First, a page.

DESPITE several suspected cases among travellers returning from Mexico and other areas considered at risk, the type A novel flu virus - otherwise known as swine flu – had not arrived in Slovakia as The Slovak Spectator went to press. If and when it does, the authorities say they are ready to fight it effectively.
A Slovak citizen who was hospitalised with a fever at a clinic in Prague after he returned from a visit to Mexico on May 3 turned out not to have the A (H1N1) influenza virus. Tests ruled out its presence, the Slovak Health Ministry's spokesperson Zuzana Čižmáriková informed the SITA newswire.
“The results of the laboratory tests were negative,” Čižmáriková said.
Three other Slovak tourists who were visited by Slovak regional public health officers on May 4 do not have flu symptoms either.
The first plane from Mexico since the new strain of influenza appeared there landed at Prague airport (whose intercontinental hub is frequently used by Slovaks) on May 3, with over 200 people onboard, including 30 from Slovakia.
As of May 5, persons coming to Slovakia from countries where the presence of the new virus has been confirmed are obliged to undergo a preventive medical check, follow-up diagnostic checks and therapy, as necessary.
The chief hygienist of the Slovak Republic, Ivan Rovný, implemented the measures in order to prevent the risk of the virus spreading in Slovakia after the World Health Organization (WHO) warned that it could develop into a pandemic.
According to the WHO, early signs of influenza A (H1N1) are flu-like, including fever, cough, headache, muscle and joint pain, sore throat and runny nose, and sometimes vomiting or diarrhoea. The WHO had reported over 1,500 cases of type A influenza in 22 countries as of May 6, most of them in Mexico and the US. In Europe, the WHO had recorded 96 cases, 54 of them in Spain.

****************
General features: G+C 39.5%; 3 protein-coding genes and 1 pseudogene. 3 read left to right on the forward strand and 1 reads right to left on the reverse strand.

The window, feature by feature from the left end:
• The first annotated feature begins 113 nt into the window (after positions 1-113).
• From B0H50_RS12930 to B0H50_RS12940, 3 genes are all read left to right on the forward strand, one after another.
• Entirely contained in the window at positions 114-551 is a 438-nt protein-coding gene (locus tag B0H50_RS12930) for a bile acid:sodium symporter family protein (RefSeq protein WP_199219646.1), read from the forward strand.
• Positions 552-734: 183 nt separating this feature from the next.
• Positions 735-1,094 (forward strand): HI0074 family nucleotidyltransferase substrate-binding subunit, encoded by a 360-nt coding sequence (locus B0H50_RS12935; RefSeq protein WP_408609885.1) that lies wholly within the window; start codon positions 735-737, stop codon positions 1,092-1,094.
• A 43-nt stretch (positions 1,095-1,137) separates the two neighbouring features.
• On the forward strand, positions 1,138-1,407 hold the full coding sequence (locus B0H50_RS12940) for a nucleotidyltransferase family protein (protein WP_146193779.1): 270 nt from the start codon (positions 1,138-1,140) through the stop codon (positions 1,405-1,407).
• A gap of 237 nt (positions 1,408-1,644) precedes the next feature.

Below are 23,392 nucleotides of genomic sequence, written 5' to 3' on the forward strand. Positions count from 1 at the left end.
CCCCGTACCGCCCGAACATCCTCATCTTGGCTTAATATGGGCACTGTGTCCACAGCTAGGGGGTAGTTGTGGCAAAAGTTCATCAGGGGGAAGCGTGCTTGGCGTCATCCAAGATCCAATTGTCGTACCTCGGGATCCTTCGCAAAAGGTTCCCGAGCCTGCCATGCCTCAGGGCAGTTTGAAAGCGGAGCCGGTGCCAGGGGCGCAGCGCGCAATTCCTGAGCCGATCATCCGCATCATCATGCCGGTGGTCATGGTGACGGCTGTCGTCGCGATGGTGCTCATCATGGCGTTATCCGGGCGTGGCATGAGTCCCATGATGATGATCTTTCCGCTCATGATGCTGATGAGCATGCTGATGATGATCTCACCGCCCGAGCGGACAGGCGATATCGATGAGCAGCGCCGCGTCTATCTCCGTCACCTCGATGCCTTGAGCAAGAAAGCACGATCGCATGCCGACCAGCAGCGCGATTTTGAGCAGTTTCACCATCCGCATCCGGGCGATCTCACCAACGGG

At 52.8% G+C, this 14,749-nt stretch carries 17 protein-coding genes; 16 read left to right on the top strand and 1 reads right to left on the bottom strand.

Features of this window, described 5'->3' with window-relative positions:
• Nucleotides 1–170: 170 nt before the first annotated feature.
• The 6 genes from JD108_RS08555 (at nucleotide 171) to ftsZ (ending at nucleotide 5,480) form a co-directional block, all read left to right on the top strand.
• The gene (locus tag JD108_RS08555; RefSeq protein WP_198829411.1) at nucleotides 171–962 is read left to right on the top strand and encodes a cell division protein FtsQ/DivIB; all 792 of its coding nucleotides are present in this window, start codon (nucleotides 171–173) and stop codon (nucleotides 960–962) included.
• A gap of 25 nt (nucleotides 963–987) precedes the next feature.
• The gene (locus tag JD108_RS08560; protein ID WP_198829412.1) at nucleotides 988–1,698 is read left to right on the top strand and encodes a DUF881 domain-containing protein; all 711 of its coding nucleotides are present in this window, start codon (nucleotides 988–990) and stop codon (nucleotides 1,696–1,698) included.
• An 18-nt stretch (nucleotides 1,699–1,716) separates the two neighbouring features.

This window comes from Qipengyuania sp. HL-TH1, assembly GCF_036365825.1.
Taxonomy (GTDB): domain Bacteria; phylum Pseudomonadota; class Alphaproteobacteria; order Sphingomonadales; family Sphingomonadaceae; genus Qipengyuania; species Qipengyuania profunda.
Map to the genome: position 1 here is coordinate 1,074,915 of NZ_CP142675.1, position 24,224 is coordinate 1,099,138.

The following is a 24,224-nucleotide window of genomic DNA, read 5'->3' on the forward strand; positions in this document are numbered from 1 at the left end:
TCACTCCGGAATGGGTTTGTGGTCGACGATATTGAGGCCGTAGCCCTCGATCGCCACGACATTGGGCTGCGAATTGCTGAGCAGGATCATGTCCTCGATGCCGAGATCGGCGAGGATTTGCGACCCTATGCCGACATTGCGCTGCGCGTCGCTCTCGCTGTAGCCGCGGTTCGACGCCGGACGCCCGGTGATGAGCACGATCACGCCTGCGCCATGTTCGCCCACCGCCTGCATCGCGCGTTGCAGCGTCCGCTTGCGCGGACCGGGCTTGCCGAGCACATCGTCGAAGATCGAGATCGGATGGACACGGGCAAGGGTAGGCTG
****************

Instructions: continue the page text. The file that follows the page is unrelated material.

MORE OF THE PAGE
Since 2001, Slovakia, following the recommendations of the WHO, has worked out a plan of measures in the event of a flu pandemic, Lenka Šramková, spokesperson for Slovakia’s chief hygienist told The Slovak Spectator.
She added that in the same year the National Pandemic Commission, which includes representatives from all parts of the state administration, was created.
“The Commission proposes, passes and supervises the tasks issued to fulfil the Pandemic Plan in order to lower the health-care, economic and social burden of flu epidemics including a possible flu pandemic initiated by a new sub-type of the flu virus,” Šramková explained.
The plan, last updated in May 2008, includes measures for preventing the spread of the flu, such as isolation of people with the illness, the creation of special waiting rooms for patients, provision of a sufficient number of hospital places, temporary closure of schools, and provision of a sufficient amount of medicaments and antivirals, Šramková said.
The Office of the Chief Hygienist has announced that Slovakia has at its disposal almost 700,000 doses of anti-viral medication which could be used against H1N1 flu.
The drugs are stored in the state reserves for use by vulnerable groups and remain usable for up to seven years.
The Office of State Material Reserves has reported that it has sufficient reserves of Tamiflu, an anti-viral treatment, as well as protective face masks.
11. May 2009 at 0:00 | Michaela Terenzani